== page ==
• Members

  • For many of us, going to the gym has all the allure of going to the dentist. It's a painful chore instead of an uplifting treat. At first, it's tempting to write off our aversion to gyms as sheer laziness, but doesn't the gym itself share some of the blame? What's so enticing about "sweatin' to the oldies" in some overheated aerobics room, jockeying for an available elliptical machine, or trying to read Regis and Kelly's lips on a ceiling-mounted TV while pulling a hamstring on the weight machine? Thankfully, it doesn't have to be this way.

    Sports clubs are the country clubs of the fitness world. Much more than just a place to work out, they offer loads of amenities that make membership not only beneficial to your mind and body, but actually enjoyable. In addition to well-stocked fitness areas, many sports clubs have expansive facilities with large lap pools, racquetball and squash courts, full-service spas and even indoor climbing walls.

    Sports clubs generally aren't exclusive. Membership is more expensive than a bare-bones gym, but you're paying for the extra services and your overall comfort. That said, many sports clubs now offer low introductory rates, even waiving the standard registration fee.

    If you're still convinced that gyms are a joke, keep reading for our top reasons to join a sports club.

    In magazines like "Cosmopolitan" and "GQ," sports clubs and gyms always rank among the top 10 places to meet eligible singles, along with the grocery store and the Laundromat. But even if you're not looking for a date -- or you worry that you don't look your best in a full-on sweat -- sports clubs are a great way to meet new friends and even find new business opportunities.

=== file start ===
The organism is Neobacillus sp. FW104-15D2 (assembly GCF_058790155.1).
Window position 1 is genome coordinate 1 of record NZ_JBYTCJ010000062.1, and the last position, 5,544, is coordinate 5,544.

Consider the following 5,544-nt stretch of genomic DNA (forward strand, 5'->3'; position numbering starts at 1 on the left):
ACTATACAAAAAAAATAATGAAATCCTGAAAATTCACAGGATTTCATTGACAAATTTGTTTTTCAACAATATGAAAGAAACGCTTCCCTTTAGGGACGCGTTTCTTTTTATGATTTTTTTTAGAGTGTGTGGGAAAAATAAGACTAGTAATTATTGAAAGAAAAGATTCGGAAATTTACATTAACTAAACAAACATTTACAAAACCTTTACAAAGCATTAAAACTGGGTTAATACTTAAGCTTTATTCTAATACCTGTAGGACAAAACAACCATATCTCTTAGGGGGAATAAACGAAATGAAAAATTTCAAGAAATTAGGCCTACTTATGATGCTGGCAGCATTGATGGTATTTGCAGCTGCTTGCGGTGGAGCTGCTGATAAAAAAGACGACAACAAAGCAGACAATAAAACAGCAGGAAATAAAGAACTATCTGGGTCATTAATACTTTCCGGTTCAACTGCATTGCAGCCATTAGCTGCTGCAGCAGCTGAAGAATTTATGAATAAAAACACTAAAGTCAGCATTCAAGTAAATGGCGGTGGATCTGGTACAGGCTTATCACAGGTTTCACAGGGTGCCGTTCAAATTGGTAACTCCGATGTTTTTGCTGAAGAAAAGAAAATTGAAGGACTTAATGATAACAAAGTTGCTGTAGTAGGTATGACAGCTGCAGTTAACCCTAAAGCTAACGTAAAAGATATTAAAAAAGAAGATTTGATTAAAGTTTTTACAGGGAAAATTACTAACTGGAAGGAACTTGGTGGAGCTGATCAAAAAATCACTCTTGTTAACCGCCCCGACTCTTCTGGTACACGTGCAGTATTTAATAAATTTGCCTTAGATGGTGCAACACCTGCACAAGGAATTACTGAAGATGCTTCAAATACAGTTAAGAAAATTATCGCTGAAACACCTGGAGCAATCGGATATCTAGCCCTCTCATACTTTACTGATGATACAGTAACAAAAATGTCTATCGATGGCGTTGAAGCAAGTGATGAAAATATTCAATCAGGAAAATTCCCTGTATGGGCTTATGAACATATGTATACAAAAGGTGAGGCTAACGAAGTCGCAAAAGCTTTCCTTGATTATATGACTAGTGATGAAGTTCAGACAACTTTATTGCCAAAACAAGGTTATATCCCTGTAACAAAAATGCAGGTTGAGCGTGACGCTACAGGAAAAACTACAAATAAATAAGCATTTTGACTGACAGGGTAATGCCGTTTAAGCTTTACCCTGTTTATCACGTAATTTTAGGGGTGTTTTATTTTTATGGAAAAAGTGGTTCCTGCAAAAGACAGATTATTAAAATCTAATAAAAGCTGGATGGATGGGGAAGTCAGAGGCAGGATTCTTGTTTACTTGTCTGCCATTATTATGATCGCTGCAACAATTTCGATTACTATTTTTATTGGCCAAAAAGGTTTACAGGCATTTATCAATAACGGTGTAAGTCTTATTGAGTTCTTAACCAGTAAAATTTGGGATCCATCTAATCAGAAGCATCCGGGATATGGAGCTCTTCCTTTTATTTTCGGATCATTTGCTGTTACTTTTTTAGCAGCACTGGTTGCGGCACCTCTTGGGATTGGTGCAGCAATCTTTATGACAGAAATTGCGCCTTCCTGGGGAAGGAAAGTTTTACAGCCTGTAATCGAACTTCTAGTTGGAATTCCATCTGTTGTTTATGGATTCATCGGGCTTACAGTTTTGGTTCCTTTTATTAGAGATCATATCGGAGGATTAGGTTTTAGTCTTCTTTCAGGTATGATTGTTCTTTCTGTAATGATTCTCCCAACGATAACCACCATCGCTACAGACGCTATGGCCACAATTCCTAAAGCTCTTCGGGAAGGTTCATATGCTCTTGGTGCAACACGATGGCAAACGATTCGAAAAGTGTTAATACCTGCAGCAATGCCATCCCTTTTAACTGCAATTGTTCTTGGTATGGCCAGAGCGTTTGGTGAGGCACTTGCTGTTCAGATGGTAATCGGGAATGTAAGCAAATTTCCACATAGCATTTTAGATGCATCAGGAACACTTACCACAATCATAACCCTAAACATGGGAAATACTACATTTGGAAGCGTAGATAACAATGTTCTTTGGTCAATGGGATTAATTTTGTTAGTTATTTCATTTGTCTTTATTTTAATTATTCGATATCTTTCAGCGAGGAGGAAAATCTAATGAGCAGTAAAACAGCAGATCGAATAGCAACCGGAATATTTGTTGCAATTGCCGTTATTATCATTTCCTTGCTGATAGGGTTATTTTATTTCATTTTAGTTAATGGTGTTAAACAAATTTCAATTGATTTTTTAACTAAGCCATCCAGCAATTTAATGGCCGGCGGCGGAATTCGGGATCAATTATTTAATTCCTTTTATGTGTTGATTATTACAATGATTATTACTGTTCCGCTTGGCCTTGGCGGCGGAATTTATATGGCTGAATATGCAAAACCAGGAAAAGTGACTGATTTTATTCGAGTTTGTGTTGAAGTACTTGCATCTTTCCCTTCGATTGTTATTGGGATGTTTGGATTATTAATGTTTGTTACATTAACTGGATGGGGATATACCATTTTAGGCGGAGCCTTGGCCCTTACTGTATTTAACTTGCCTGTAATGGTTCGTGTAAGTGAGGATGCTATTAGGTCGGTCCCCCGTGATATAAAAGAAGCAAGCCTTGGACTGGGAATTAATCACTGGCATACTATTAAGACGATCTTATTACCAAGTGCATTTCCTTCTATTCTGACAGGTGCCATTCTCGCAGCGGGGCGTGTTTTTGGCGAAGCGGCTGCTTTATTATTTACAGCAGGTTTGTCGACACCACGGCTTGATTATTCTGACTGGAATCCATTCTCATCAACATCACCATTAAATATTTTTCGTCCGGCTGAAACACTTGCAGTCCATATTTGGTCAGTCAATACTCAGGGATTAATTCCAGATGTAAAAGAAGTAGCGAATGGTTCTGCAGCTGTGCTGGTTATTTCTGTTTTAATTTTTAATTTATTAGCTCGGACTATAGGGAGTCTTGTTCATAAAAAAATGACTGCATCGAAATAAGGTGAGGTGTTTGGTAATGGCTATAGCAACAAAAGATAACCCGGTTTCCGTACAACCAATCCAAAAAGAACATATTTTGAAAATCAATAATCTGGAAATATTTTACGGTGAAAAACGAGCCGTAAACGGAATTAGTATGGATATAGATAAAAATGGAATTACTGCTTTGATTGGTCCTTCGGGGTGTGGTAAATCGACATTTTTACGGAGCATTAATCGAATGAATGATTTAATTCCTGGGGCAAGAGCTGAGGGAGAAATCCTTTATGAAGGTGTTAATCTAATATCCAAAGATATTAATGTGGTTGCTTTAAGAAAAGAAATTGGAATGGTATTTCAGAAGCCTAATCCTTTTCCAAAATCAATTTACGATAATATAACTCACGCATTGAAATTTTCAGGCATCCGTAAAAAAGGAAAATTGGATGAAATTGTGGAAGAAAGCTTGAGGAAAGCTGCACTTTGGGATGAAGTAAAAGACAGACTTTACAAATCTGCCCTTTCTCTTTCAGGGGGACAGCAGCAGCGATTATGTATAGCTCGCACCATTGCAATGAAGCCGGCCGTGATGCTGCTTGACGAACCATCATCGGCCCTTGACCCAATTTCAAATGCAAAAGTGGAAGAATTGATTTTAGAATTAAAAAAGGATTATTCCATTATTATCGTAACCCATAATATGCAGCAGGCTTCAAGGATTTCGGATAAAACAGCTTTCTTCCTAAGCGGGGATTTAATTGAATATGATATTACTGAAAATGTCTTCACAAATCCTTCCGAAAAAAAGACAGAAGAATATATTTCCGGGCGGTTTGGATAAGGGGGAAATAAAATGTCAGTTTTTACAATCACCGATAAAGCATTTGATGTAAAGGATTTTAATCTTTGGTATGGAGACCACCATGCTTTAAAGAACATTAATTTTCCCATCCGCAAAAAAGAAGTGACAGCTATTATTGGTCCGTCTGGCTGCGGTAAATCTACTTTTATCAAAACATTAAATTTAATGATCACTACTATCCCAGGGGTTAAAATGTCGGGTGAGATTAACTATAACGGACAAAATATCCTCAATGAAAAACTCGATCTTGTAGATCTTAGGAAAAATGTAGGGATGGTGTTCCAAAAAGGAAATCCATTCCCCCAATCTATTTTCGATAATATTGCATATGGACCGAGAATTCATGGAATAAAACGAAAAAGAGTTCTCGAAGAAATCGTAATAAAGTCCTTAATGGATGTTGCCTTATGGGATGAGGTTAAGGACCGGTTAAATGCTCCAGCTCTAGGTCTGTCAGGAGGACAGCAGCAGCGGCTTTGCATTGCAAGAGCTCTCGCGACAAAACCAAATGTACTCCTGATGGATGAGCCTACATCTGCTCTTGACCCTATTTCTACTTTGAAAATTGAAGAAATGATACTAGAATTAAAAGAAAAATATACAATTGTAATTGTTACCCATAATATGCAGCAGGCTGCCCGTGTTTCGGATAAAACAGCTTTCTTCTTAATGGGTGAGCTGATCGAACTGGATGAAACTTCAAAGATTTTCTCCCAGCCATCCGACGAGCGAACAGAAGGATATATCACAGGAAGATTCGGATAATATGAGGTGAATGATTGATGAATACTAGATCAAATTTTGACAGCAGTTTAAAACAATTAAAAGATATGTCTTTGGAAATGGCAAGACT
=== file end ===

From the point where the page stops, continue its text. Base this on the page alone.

Sports clubs attract people with similar values and interests: staying active, keeping fit, personal improvement, participation in sports and classes, and more. Signing up for a group class is a great way to meet people who live in your same town who make similar lifestyle choices. Chances are you have other things in common -- education level, hobbies, kids and family -- that can form the basis of a solid friendship.

    Sports clubs also provide excellent professional networking opportunities. For city-bound executives, a trip to the sports club has replaced the golf course as the spot of choice for meeting clients. And who knows, the guy you meet in a pick-up basketball game could turn out to be a future business partner.

    Sports clubs are also surprisingly good places to find a job. If you're unemployed, try to hit the gym when working people work out, in the early mornings, during lunchtime or evenings. Membership in a sports clubs sends some resume-friendly messages: you can afford it (so you're not desperate), you have a solid work ethic, and you're committed to self-improvement.

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